środa, 11 sierpnia 2010

Dragons at Dawn, przyległości

Wrzucam, bo czemu nie, efekty researchu pod kątem grania w Dragons at Dawn (notabene, nie wiem czemu, ale wdrukowałem sobie pogląd że tytuł tej gry brzmi Dragons at the Dawn, well). Granie raczej nie wyjdzie, przynajmniej nieprędko, ale ile czasu straciłem na czytanie OSR-like zasobów to moje. Dzielona na dwie części (chociaż niektóre rzeczy powinny się znaleźć w obu) - (1) lulz i (2) zasoby, ciekawostki, fragmenty warte powtórzenia oraz to, co powinno się znaleźć w podręczniku, ale oczywiście nikomu nie chciało się tego napisać.

1. Lulz:
Well there is almost no such thing as "have to be" in Dragons at Dawn. Its Arnesonian gaming, meaning you can do whatever is fun for you. [sauce]
However, Dragons at Dawn is a concise, no nonsense set of guidlines, and has little of the padding and redundant, seen it a thousand times before content that is often part and parcel of RPGs. I don't spend half a dozen pages explaing what an RPG is or how to play, for example, or fill ten pages with monsters and long winded character descriptions. [sauce; bold mój]
It becomes clearer and clearer to me that the true manifestation of oldskool spirit, whatever the rules, are the weird things that happen when you just let players do whatever they want, constrained only by the lack of rules. [sauce]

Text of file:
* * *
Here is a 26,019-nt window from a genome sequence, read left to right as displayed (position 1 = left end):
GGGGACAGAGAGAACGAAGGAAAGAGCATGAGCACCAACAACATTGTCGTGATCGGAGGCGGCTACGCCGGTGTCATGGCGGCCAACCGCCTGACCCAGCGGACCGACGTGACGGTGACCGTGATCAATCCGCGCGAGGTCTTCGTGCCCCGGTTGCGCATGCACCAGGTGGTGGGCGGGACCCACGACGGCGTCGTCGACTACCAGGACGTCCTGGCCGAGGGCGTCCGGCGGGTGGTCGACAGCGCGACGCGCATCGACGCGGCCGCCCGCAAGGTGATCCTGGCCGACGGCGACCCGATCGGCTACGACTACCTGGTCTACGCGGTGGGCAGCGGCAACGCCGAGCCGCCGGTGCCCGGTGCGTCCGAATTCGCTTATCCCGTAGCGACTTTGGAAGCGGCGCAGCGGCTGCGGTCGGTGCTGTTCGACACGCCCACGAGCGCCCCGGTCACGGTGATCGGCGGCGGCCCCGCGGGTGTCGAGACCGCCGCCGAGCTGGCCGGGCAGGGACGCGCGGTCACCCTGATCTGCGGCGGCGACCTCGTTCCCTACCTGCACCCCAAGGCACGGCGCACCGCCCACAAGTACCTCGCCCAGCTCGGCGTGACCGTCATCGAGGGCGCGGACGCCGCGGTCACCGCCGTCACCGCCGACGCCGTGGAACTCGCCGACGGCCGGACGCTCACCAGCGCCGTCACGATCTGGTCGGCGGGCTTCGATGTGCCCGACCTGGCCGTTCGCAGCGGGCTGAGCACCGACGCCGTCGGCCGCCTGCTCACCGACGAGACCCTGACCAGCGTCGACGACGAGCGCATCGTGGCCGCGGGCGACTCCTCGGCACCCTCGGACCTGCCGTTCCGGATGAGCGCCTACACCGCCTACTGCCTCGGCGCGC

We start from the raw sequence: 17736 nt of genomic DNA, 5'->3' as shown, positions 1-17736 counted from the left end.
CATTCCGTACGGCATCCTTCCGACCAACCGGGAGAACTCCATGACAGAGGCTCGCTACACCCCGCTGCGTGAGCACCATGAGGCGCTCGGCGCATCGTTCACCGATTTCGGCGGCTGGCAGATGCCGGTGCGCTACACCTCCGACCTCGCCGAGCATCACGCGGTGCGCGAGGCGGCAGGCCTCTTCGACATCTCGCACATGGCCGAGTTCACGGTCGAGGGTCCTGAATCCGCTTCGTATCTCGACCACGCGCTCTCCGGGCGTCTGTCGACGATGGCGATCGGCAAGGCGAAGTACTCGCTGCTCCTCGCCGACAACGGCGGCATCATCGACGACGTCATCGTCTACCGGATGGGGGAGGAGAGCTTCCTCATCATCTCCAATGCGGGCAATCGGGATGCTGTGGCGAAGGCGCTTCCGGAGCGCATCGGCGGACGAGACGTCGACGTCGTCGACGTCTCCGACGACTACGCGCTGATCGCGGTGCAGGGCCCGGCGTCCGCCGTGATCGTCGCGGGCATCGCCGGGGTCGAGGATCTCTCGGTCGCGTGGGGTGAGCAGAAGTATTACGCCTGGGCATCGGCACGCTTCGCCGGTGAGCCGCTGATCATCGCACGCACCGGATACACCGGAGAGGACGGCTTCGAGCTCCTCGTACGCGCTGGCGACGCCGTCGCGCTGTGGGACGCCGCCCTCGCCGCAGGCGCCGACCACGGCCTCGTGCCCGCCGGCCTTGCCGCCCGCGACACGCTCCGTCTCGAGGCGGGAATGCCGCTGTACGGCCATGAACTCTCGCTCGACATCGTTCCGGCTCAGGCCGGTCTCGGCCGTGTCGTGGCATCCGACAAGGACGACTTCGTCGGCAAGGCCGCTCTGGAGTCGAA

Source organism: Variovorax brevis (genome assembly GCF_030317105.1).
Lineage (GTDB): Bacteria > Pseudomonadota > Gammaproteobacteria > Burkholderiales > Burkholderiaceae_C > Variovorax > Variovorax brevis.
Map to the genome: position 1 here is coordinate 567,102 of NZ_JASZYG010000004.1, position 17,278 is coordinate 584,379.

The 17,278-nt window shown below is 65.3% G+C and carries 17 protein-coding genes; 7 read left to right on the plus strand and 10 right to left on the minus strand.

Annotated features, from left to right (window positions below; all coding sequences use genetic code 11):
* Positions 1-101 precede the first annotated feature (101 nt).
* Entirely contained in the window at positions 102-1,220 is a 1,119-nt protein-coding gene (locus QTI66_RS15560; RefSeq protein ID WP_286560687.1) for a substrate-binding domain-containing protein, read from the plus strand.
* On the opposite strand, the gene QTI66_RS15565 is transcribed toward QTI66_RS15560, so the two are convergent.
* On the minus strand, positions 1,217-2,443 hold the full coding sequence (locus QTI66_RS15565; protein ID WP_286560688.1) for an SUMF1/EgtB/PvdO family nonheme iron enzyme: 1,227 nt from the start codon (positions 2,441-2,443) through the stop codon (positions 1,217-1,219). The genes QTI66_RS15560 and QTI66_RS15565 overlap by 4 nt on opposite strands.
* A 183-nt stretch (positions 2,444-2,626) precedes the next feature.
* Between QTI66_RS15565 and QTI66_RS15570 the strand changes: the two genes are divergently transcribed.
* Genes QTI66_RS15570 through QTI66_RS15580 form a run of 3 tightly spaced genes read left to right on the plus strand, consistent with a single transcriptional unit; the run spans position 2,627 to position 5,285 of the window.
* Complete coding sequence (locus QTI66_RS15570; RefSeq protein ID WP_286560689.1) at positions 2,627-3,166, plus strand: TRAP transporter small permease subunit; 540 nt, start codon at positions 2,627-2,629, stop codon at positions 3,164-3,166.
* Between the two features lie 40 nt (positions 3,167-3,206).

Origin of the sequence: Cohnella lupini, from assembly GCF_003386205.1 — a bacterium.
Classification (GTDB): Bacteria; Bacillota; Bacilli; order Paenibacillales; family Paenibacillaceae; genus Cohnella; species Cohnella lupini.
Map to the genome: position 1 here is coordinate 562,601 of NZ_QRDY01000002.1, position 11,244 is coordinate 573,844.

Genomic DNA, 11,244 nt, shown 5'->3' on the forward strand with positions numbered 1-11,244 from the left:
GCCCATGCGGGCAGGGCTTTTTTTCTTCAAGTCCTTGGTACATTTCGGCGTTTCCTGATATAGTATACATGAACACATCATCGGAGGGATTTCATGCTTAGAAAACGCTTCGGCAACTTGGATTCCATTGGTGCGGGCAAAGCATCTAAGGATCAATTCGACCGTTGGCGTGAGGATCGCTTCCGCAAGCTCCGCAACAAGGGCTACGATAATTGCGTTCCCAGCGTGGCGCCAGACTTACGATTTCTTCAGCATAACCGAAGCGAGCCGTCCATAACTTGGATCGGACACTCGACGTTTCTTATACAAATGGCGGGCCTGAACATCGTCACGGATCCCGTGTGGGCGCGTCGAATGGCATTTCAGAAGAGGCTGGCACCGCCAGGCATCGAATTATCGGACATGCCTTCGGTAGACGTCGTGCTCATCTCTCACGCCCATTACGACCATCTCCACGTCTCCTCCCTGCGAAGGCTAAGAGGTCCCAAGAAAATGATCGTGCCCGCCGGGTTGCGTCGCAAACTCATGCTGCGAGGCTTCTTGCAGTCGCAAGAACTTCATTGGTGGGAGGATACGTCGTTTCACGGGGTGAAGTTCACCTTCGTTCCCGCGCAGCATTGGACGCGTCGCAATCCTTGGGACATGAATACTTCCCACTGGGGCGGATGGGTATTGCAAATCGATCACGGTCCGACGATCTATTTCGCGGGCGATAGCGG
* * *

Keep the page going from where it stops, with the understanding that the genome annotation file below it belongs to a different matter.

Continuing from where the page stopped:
2. Ważne Rzeczy:
I'll also echo the reviewer and say this game has about zero overlap with the retro D&D-clone rulesets. It is its own beast. At the same time, it does share with the retro clones that sense of old school wizard & warrior dungeon spelunking. [sauce]
(...) in those first couple of years rules in Blackmoor were in a constant flux and Arneson was trying more than one way of doing things. [sauce]
 .pdf Supplement II - Blackmoor, oryginalnie z 1975 r., w środku Temple of the Frog i dużo lulzowych grafik.
Dice - that would be a good question to pose to some of the original players. I am fairly sure he rolled behind the screen. He also never told players exactly what number they needed.
Fudge - Almost certainly, I would bet my life on it. "story" came first in Arnesons games.
Character death - I think it was about average. It does seem that some characters were given a "lucky break", but others were killed or turned into monsters so I don't think Arneson was afraid to let low level characters be killed. On the other hand he remarked (I think in an interview) that "You can't keep a good character down" in reference to a character who had been killed but was then played again later. Possibly the character was ressurected or else they just decided to ignore the death. [sauce]
 Don't ask me what you need to hit, roll and I'll tell you what happens. [fraza w tej lub podobnych formach przypisywana jako Arnesonowi jako swego rodzaju motto]

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